•  Risk of Geographic Concentration. The possibility exists that factors adversely impacting a nation or region where the fund concentrates its assets would lead to a decline in the value of the fund’s shares, possibly by a large amount. In comparison to a fund that does not concentrate holdings in a single country or region, the fund is more exposed to financial, economic, and other political changes in that country or region to the extent that it concentrates its assets there.
  • Risk of market volatility. the chance that depending on the prospects of certain companies and/or overall economic conditions, the value of the securities in which the fund has investments could go up or down. Price changes might only be temporary for a while.

Performance Information

The table and bar chart below gives some idea of the potential risks associated with investing in the fund. The previous performance of the fund, both before and after taxes, does not guarantee how the fund will perform in the future.

The 500 largest U.S. corporations make up the free-float market capitalization-weighted S&P 500® Index. The performance of developed stock markets in emerging markets around the world is gauged by the free float-adjusted market capitalization-weighted MSCI Emerging Markets Free Index (net). The indexes are computed using a total return method with reinvested net dividends.

The impact of state and local taxes is not taken into account when calculating after-tax returns, which are based on the historical highest individual federal marginal income tax rates. Only Class I Shares’ after-tax returns are displayed; after-tax returns for other classes will vary. Actual after-tax returns can vary from those displayed and are based on the investor’s tax position. Investors who own fund shares in tax-deferred accounts or shares held by non-taxable companies are not affected by after-tax returns.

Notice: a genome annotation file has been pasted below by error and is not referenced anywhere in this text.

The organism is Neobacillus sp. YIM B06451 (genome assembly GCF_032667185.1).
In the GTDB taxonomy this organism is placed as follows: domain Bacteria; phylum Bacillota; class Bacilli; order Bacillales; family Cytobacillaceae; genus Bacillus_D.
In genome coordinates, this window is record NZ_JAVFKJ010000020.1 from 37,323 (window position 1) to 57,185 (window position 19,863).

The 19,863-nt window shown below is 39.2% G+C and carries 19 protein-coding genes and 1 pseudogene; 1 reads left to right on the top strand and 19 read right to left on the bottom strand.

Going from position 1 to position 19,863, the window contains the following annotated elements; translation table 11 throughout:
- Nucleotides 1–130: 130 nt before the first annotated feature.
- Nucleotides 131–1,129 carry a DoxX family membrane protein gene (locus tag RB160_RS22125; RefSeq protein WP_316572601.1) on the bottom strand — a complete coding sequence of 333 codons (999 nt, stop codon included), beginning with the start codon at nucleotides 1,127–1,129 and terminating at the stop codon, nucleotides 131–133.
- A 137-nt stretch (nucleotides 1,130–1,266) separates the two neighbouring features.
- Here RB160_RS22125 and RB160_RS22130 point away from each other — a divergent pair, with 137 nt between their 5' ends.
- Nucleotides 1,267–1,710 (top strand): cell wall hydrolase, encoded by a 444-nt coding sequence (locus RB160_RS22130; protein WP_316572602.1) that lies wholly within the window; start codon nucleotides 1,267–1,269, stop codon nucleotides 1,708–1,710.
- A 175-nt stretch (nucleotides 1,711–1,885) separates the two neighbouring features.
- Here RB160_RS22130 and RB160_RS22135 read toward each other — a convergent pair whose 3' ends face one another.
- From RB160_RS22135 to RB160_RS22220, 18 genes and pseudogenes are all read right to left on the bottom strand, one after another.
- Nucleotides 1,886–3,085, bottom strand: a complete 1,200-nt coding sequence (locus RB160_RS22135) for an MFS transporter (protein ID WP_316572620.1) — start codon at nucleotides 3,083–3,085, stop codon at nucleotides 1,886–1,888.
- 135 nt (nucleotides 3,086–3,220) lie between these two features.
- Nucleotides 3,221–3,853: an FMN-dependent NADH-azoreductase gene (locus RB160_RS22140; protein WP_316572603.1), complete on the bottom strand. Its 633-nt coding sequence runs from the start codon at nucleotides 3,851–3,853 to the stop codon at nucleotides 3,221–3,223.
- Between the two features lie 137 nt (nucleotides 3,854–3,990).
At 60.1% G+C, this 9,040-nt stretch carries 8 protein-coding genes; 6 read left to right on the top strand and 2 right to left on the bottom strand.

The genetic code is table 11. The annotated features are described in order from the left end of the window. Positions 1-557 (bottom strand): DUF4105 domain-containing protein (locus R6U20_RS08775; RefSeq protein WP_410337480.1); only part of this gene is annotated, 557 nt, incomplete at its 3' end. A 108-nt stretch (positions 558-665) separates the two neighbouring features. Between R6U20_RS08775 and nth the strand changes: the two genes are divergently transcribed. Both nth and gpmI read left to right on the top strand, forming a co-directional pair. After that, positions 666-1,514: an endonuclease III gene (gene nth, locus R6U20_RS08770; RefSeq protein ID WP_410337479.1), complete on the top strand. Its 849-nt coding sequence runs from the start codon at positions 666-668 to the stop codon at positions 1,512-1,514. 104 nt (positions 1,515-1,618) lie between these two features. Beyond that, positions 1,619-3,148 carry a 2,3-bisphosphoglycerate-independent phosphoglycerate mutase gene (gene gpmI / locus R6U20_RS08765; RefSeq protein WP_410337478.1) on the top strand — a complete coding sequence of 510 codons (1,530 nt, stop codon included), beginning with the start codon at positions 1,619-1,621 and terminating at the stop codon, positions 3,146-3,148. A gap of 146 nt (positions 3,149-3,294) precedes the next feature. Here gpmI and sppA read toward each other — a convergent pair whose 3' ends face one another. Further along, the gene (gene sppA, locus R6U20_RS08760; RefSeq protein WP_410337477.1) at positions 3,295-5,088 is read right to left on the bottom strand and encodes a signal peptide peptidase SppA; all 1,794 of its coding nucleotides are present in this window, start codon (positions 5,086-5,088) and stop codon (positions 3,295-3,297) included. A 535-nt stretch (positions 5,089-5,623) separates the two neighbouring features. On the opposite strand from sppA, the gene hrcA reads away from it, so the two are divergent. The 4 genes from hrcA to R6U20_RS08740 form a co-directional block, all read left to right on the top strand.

Virtus emerging market opportunities fund

When compared to other return numbers for the same time, the Return After Taxes on Distributions and Sale of Fund Shares for a period may, in some circumstances, be higher. When a capital loss is achieved upon the selling of fund shares, this will happen and a tax is assumed.

Management

Virtus Investment Advisers, Inc. is the investment advisor to the fund.

Vontobel Asset Management, Inc. (“Vontobel”) serves as the fund’s subadviser.

Purchase and Sale of Fund Shares

The first purchase requirement for Class I Shares is $100,000; there is no minimum requirement for subsequent purchases.

On any business day, you can generally buy or sell shares of the fund by mail or phone. Shares may also be purchased and sold through a financial advisor.

Taxes

Except when your investment is made under a tax-deferred arrangement, such as a 401(k) plan or an individual retirement account, dividends from the fund are taxable to you as either ordinary income or capital gains. When the money from these tax-deferred arrangements is withdrawn, taxes may be due.

Payments to Broker-Dealers and Other Financial Intermediaries

The fund and its affiliated businesses may pay the broker-dealer or other financial intermediary (such as a bank) for the selling of fund shares and associated services if you buy the fund through them. By persuading the broker-dealer or other intermediary, as well as your financial advisor, to suggest the fund over another investment, these payments may lead to a conflict of interest. For further information, consult your financial counselor or the website of your financial intermediary.